Chemistry gets substantial grants at UFS
Three research groups in the Department of Chemistry received substantial grants to the value of R4,55 million. The funding includes bursaries for students and post-doctoral fellows, mobility grants, running costs and equipment support, as well as dedicated funds for two young scientists in the UFS Prestige Scholar Programme, Drs Lizette Erasmus and Alice Brink.
The funding comes from Sasol, the THRIP programme of the National Research Foundation (NRF) and PetLabs Pharmaceuticals for the overarching thrust in Organic Synthesis, Homogeneous and Heterogeneous Catalysis. The programme has a broad focuse on different fundamental and applied aspects of process chemistry. Research groups of Profs Andreas Roodt (Inorganic), Jannie Swarts (Physical) and Ben Bezuidenhoudt (Organic / Process), principal members of the focus area of (Green) Petrochemicals in the Materials and Nanosciences Strategic Research Cluster (MNS Cluster) will benefit from the grant.
This funding was granted based on the continued and high-level outputs by the groups, which resulted in more than 40 papers featuring in international chemistry publications in merely the past year. A few papers also appeared in the top experimental inorganic chemistry journal from the American Chemical Society, Inorganic Chemistry. These high-impact papers address important issues in catalysis under the UFS Material and Nanosciences Research Cluster initiative, as well as other aspects of fundamental chemistry, but with an applied approach and focus.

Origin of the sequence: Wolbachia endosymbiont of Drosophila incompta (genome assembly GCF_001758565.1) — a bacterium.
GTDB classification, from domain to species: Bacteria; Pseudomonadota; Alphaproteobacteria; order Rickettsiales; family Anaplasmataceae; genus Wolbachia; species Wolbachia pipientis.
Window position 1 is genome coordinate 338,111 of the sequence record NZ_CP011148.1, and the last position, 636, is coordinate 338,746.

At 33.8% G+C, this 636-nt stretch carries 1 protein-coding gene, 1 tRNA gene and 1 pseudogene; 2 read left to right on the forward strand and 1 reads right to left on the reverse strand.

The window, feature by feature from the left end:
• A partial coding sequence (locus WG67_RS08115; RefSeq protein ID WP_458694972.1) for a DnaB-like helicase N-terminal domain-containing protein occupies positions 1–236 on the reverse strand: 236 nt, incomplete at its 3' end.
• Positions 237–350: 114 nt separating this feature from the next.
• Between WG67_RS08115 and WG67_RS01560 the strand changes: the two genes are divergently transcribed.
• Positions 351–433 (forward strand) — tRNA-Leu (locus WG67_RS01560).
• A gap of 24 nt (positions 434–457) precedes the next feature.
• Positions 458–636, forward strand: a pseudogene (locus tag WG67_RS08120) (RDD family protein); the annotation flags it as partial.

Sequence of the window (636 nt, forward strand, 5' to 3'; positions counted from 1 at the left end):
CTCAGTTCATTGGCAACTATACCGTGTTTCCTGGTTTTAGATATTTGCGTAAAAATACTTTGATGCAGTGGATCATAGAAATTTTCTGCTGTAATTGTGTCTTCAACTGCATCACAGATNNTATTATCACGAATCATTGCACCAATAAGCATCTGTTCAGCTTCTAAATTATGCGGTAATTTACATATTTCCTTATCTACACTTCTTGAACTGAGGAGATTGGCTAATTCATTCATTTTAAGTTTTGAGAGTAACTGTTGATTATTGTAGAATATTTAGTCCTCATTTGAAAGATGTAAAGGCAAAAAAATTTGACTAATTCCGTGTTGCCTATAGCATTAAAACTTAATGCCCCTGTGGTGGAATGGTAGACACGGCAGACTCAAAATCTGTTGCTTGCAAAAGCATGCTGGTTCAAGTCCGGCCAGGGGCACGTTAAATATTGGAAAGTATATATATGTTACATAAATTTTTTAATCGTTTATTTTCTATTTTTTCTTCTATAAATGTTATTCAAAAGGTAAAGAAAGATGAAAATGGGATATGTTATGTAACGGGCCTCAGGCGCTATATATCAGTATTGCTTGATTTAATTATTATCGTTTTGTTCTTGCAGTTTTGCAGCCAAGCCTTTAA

Prof Andreas Roodt, Distinguished Professor and Chairperson of the Department of Chemistry, said the grants will enable the three research groups to move forward in their respective research areas associated with petrochemicals and other projects, and enable additional students in the department to benefit from it. It will also ensure that these groups can continue and maintain their research on different molecular and nano-scale materials. Current experiments include conversions under extremely high gas pressures (typical 100 times that in motor car tyres). This takes place at the molecular level and at preselected nano-surfaces, to convert cheaper feed-stream starting materials into higher value-added products for use as special additives in gasoline and other speciality chemicals.
The funding support forms part of the Hub-and-Spoke initiative at Sasol under which certain universities and specifically the UFS Department of Chemistry have been identified for strategic support for research and development. The department and the UFS gratefully acknowledge this continued and generous support from all parties concerned.
Article source: University of the Free State